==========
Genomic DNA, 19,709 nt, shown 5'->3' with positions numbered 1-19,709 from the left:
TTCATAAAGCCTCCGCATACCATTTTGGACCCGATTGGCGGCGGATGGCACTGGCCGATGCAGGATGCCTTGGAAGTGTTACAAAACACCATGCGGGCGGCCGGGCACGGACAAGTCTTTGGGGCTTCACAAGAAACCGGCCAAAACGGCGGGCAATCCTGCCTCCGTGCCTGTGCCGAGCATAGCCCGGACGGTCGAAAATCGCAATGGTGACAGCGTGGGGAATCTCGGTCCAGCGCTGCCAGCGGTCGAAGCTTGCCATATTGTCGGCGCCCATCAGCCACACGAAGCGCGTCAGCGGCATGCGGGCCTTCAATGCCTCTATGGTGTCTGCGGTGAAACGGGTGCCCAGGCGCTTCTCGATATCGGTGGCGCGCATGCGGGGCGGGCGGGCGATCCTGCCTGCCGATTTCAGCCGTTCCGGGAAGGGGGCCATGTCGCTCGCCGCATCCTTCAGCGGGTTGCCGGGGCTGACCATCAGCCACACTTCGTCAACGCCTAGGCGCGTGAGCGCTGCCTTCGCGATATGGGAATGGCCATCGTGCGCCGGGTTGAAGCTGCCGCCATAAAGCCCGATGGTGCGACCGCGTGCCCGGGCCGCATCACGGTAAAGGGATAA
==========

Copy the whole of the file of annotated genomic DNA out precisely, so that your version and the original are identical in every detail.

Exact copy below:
Genomic DNA, 19,709 nt, shown 5'->3' with positions numbered 1-19,709 from the left:
TTCATAAAGCCTCCGCATACCATTTTGGACCCGATTGGCGGCGGATGGCACTGGCCGATGCAGGATGCCTTGGAAGTGTTACAAAACACCATGCGGGCGGCCGGGCACGGACAAGTCTTTGGGGCTTCACAAGAAACCGGCCAAAACGGCGGGCAATCCTGCCTCCGTGCCTGTGCCGAGCATAGCCCGGACGGTCGAAAATCGCAATGGTGACAGCGTGGGGAATCTCGGTCCAGCGCTGCCAGCGGTCGAAGCTTGCCATATTGTCGGCGCCCATCAGCCACACGAAGCGCGTCAGCGGCATGCGGGCCTTCAATGCCTCTATGGTGTCTGCGGTGAAACGGGTGCCCAGGCGCTTCTCGATATCGGTGGCGCGCATGCGGGGCGGGCGGGCGATCCTGCCTGCCGATTTCAGCCGTTCCGGGAAGGGGGCCATGTCGCTCGCCGCATCCTTCAGCGGGTTGCCGGGGCTGACCATCAGCCACACTTCGTCAACGCCTAGGCGCGTGAGCGCTGCCTTCGCGATATGGGAATGGCCATCGTGCGCCGGGTTGAAGCTGCCGCCATAAAGCCCGATGGTGCGACCGCGTGCCCGGGCCGCATCACGGTAAAGGGATAA